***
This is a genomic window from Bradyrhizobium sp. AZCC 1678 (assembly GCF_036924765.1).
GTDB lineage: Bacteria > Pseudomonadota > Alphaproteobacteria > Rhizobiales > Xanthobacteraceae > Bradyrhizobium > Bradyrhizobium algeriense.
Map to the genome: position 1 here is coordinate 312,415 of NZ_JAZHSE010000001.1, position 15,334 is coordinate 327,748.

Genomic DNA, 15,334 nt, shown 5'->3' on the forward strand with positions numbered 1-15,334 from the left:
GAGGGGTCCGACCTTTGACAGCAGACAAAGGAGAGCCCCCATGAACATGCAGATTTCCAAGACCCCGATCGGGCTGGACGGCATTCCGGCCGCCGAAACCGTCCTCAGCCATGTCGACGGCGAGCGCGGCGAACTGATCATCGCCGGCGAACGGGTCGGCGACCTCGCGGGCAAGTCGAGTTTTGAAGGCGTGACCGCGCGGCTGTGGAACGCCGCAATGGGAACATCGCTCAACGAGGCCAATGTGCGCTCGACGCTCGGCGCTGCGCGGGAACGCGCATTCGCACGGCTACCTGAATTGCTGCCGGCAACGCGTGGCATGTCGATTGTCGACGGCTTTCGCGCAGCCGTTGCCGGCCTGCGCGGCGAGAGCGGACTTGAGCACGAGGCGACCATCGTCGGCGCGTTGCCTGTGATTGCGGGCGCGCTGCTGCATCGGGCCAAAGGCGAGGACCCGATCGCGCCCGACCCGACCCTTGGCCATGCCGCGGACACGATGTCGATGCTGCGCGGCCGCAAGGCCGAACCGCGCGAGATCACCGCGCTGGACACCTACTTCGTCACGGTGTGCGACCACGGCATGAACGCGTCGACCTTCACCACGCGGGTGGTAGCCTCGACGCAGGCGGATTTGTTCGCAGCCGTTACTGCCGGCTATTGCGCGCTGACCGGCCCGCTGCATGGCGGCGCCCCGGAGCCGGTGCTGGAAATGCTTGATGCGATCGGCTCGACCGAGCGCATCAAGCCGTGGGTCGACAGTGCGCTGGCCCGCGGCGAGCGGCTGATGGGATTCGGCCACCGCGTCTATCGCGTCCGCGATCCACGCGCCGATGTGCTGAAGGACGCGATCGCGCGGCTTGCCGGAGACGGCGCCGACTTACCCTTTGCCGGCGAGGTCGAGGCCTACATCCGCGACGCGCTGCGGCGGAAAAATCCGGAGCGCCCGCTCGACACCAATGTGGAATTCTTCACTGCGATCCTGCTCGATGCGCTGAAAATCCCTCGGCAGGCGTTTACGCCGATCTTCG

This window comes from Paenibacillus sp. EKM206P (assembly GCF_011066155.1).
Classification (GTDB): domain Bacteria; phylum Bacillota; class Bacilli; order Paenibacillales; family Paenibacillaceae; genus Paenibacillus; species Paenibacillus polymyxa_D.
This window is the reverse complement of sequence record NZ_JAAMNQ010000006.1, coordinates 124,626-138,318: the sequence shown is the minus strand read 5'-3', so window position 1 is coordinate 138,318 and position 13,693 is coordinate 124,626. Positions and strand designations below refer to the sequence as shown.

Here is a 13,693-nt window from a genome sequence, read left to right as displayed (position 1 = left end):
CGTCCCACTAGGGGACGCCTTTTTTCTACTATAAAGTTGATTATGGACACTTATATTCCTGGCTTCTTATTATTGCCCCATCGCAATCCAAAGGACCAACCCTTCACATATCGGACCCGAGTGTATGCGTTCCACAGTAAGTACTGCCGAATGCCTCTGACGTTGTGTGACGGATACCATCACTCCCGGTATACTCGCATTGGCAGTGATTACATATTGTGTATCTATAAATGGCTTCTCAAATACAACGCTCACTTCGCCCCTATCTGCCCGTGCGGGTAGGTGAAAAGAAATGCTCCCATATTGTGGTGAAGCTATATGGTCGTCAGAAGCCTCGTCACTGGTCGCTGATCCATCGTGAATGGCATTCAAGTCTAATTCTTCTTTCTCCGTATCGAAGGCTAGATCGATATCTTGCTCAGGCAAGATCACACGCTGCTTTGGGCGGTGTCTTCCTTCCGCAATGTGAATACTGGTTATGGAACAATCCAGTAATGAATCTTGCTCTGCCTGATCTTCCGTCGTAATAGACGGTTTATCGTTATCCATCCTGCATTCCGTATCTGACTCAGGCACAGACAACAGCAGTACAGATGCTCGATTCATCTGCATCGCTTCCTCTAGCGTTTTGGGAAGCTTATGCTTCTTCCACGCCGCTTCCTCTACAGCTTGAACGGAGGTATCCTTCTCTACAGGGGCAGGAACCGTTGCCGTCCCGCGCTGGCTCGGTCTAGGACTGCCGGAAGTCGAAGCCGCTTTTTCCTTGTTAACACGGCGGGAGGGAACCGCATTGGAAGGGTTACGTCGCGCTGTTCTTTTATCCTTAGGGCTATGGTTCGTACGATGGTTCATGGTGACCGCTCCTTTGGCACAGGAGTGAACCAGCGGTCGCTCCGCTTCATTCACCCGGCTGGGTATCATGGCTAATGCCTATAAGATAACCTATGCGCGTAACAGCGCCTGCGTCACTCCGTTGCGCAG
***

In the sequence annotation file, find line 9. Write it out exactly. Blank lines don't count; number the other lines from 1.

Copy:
Here is a 13,693-nt window from a genome sequence, read left to right as displayed (position 1 = left end):